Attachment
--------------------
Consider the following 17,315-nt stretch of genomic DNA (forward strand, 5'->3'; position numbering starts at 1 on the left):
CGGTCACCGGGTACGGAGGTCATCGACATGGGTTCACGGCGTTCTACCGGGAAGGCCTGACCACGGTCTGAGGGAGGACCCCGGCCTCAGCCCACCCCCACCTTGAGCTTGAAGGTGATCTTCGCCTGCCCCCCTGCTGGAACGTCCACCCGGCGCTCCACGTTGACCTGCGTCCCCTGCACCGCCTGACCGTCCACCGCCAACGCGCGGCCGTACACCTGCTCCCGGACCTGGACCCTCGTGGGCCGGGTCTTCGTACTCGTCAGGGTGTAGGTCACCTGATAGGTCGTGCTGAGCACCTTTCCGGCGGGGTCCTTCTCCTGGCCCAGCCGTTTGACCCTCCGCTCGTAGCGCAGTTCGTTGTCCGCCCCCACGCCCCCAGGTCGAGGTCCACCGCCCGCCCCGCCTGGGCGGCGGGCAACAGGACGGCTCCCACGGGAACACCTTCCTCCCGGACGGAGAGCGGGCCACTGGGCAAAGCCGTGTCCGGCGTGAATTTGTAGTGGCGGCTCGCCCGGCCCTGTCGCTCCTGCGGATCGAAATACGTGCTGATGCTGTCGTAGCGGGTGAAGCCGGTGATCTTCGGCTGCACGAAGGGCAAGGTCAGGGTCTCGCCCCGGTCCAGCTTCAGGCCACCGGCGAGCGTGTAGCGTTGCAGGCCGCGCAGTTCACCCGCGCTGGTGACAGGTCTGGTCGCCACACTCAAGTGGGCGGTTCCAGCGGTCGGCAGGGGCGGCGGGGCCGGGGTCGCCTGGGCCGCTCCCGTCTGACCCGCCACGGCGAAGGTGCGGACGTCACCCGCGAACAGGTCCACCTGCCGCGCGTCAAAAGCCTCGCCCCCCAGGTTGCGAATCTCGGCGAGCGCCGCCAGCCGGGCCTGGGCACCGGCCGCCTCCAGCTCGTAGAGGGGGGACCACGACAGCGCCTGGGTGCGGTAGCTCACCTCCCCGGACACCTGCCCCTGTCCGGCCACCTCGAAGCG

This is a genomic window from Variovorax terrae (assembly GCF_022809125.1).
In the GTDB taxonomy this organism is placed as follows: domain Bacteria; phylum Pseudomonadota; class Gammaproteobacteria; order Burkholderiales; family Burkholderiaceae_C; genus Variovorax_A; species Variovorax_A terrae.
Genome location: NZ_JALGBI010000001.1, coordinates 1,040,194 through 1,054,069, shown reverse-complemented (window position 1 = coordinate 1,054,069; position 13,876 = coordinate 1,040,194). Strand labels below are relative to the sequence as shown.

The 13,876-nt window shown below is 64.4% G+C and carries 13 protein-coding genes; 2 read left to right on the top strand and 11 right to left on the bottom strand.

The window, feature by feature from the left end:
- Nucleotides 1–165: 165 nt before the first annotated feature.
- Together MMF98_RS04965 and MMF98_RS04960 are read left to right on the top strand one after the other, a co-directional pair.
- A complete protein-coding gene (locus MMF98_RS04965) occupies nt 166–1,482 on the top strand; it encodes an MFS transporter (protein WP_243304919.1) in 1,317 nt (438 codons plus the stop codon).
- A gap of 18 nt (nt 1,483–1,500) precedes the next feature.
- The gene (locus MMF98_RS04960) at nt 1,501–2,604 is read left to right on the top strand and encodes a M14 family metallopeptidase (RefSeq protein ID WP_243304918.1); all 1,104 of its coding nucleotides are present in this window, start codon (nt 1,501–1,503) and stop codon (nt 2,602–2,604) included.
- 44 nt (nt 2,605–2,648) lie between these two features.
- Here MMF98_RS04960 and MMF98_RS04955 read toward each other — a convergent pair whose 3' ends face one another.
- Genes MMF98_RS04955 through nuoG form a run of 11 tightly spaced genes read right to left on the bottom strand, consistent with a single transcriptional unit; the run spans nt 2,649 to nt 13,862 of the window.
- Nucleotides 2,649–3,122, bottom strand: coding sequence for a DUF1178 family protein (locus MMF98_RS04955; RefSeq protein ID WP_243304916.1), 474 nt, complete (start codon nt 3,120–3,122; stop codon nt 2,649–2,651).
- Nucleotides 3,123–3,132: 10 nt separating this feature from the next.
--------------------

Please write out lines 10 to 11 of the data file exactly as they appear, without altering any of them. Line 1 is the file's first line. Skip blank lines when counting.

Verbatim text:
- A complete protein-coding gene (locus MMF98_RS04965) occupies nt 166–1,482 on the top strand; it encodes an MFS transporter (protein WP_243304919.1) in 1,317 nt (438 codons plus the stop codon).
- A gap of 18 nt (nt 1,483–1,500) precedes the next feature.